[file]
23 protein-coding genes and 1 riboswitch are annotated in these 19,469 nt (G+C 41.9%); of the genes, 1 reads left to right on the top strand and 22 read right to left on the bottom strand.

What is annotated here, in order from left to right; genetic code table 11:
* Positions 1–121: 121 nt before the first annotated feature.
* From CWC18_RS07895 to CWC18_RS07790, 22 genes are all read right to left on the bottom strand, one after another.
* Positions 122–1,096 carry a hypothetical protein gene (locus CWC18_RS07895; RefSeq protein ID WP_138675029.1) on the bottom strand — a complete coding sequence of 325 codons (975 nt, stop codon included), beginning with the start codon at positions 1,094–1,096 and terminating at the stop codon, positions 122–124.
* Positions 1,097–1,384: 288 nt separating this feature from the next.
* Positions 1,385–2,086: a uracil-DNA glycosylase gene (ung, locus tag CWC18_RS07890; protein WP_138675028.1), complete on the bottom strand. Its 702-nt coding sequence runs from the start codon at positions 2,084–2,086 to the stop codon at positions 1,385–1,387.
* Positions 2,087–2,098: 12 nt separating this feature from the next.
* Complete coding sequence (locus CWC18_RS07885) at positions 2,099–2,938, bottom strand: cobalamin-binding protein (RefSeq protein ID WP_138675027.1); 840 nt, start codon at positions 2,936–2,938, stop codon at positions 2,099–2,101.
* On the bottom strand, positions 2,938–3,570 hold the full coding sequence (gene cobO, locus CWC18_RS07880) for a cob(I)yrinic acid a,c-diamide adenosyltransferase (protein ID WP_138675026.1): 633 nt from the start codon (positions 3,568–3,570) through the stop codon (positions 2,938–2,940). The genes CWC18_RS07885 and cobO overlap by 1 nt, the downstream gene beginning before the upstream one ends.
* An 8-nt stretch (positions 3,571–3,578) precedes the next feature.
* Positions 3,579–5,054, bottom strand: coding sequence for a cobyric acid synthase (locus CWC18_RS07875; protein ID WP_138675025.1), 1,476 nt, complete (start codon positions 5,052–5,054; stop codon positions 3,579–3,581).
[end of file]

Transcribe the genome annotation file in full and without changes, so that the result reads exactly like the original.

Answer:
23 protein-coding genes and 1 riboswitch are annotated in these 19,469 nt (G+C 41.9%); of the genes, 1 reads left to right on the top strand and 22 read right to left on the bottom strand.

What is annotated here, in order from left to right; genetic code table 11:
* Positions 1–121: 121 nt before the first annotated feature.
* From CWC18_RS07895 to CWC18_RS07790, 22 genes are all read right to left on the bottom strand, one after another.
* Positions 122–1,096 carry a hypothetical protein gene (locus CWC18_RS07895; RefSeq protein ID WP_138675029.1) on the bottom strand — a complete coding sequence of 325 codons (975 nt, stop codon included), beginning with the start codon at positions 1,094–1,096 and terminating at the stop codon, positions 122–124.
* Positions 1,097–1,384: 288 nt separating this feature from the next.
* Positions 1,385–2,086: a uracil-DNA glycosylase gene (ung, locus tag CWC18_RS07890; protein WP_138675028.1), complete on the bottom strand. Its 702-nt coding sequence runs from the start codon at positions 2,084–2,086 to the stop codon at positions 1,385–1,387.
* Positions 2,087–2,098: 12 nt separating this feature from the next.
* Complete coding sequence (locus CWC18_RS07885) at positions 2,099–2,938, bottom strand: cobalamin-binding protein (RefSeq protein ID WP_138675027.1); 840 nt, start codon at positions 2,936–2,938, stop codon at positions 2,099–2,101.
* On the bottom strand, positions 2,938–3,570 hold the full coding sequence (gene cobO, locus CWC18_RS07880) for a cob(I)yrinic acid a,c-diamide adenosyltransferase (protein ID WP_138675026.1): 633 nt from the start codon (positions 3,568–3,570) through the stop codon (positions 2,938–2,940). The genes CWC18_RS07885 and cobO overlap by 1 nt, the downstream gene beginning before the upstream one ends.
* An 8-nt stretch (positions 3,571–3,578) precedes the next feature.
* Positions 3,579–5,054, bottom strand: coding sequence for a cobyric acid synthase (locus CWC18_RS07875; protein ID WP_138675025.1), 1,476 nt, complete (start codon positions 5,052–5,054; stop codon positions 3,579–3,581).